Antilibrary

So many books to read, so little time.

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“The writer Umberto Eco belongs to that small class of scholars who are encyclopedic, insightful, and nondull. He is the owner of a large personal library (containing thirty thousand books), and separates vistors into two categories: those who react with ‘Wow! Signore professore dottore Eco, what a library you have! How many of these books have you read?’ and others – a very small minority- who get the point that a private library is not an ego boosting appendage but a research tool. Read books are far less valuable than unread ones. The library should contain as much of what you do not know as your financial means, mortgage rates, and the currently tight real estate market allow you to put there. You will accumulate more knowledge and more books as you grow older, and the growing number of unread books on the shelves will look at you menacingly. Indeed, the more you know, the larger the rows of unread books. Let us call the collection of unread books an antilibrary.”

– Nassim Nicholas Taleb, The Black Swan: The Impact of the Highly Improbable.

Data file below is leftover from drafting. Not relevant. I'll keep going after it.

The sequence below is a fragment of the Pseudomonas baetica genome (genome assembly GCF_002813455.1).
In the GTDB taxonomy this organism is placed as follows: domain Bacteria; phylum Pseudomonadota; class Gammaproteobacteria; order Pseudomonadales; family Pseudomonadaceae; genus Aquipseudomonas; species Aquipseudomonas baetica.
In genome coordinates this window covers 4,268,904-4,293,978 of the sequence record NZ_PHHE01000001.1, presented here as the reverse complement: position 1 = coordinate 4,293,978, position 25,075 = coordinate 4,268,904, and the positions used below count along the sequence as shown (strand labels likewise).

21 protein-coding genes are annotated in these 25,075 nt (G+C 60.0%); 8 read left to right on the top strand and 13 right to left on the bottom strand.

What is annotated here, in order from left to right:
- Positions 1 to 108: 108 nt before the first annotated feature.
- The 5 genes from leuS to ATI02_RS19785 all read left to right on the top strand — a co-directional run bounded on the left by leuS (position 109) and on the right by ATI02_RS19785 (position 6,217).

The Anti-Library is a group weblog devoted to the shrinking of our collective stack of unread books. Reading, by large, is a solitary activity. The stereotype of the reader, after all, is of a pipe-smoking man in a chair, tome in hand. But reading as a public activity–not just after the fact book-club discussions but active blogging of books in progress–can help us reach new insights and suggest new directions for discussion and study.

The Anti-Library’s creator and editor-in-chief is Adam Elkus. But anyone is welcome (and encouraged) to post here as long as they have a love of reading and discussion. Email him at adam.elkus AT gmail DOT com for information on how to contribute.

Written by Adam Elkus

October 14, 2008 at 3:44 am

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